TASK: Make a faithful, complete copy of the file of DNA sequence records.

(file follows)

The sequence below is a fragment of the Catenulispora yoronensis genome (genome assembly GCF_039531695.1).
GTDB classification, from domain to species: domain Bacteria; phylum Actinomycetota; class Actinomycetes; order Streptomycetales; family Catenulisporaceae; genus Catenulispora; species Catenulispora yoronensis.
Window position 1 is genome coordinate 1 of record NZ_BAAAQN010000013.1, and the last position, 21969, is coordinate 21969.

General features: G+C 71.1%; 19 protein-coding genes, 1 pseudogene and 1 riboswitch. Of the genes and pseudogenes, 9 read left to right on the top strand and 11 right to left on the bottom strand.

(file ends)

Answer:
The sequence below is a fragment of the Catenulispora yoronensis genome (genome assembly GCF_039531695.1).
GTDB classification, from domain to species: domain Bacteria; phylum Actinomycetota; class Actinomycetes; order Streptomycetales; family Catenulisporaceae; genus Catenulispora; species Catenulispora yoronensis.
Window position 1 is genome coordinate 1 of record NZ_BAAAQN010000013.1, and the last position, 21969, is coordinate 21969.

General features: G+C 71.1%; 19 protein-coding genes, 1 pseudogene and 1 riboswitch. Of the genes and pseudogenes, 9 read left to right on the top strand and 11 right to left on the bottom strand.